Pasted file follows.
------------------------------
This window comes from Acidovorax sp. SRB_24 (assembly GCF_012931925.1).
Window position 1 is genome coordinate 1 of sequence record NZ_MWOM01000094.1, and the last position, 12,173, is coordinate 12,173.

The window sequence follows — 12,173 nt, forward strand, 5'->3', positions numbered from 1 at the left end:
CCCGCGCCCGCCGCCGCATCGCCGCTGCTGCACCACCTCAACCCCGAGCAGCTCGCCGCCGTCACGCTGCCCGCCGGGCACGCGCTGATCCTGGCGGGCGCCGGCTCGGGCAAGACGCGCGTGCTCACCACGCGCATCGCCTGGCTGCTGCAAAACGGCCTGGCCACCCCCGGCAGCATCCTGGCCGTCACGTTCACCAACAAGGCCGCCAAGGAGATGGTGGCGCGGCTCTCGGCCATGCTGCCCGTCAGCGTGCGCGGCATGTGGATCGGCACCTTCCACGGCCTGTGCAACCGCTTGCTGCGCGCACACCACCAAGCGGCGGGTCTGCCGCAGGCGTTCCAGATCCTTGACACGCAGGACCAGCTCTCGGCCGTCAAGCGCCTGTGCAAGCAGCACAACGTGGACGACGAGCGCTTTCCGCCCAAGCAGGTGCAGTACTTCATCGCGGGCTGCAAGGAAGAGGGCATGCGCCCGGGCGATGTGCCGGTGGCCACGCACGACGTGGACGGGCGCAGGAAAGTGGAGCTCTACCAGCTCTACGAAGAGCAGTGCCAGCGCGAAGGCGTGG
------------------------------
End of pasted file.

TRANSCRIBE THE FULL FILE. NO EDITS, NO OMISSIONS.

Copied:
This window comes from Acidovorax sp. SRB_24 (assembly GCF_012931925.1).
Window position 1 is genome coordinate 1 of sequence record NZ_MWOM01000094.1, and the last position, 12,173, is coordinate 12,173.

The window sequence follows — 12,173 nt, forward strand, 5'->3', positions numbered from 1 at the left end:
CCCGCGCCCGCCGCCGCATCGCCGCTGCTGCACCACCTCAACCCCGAGCAGCTCGCCGCCGTCACGCTGCCCGCCGGGCACGCGCTGATCCTGGCGGGCGCCGGCTCGGGCAAGACGCGCGTGCTCACCACGCGCATCGCCTGGCTGCTGCAAAACGGCCTGGCCACCCCCGGCAGCATCCTGGCCGTCACGTTCACCAACAAGGCCGCCAAGGAGATGGTGGCGCGGCTCTCGGCCATGCTGCCCGTCAGCGTGCGCGGCATGTGGATCGGCACCTTCCACGGCCTGTGCAACCGCTTGCTGCGCGCACACCACCAAGCGGCGGGTCTGCCGCAGGCGTTCCAGATCCTTGACACGCAGGACCAGCTCTCGGCCGTCAAGCGCCTGTGCAAGCAGCACAACGTGGACGACGAGCGCTTTCCGCCCAAGCAGGTGCAGTACTTCATCGCGGGCTGCAAGGAAGAGGGCATGCGCCCGGGCGATGTGCCGGTGGCCACGCACGACGTGGACGGGCGCAGGAAAGTGGAGCTCTACCAGCTCTACGAAGAGCAGTGCCAGCGCGAAGGCGTGG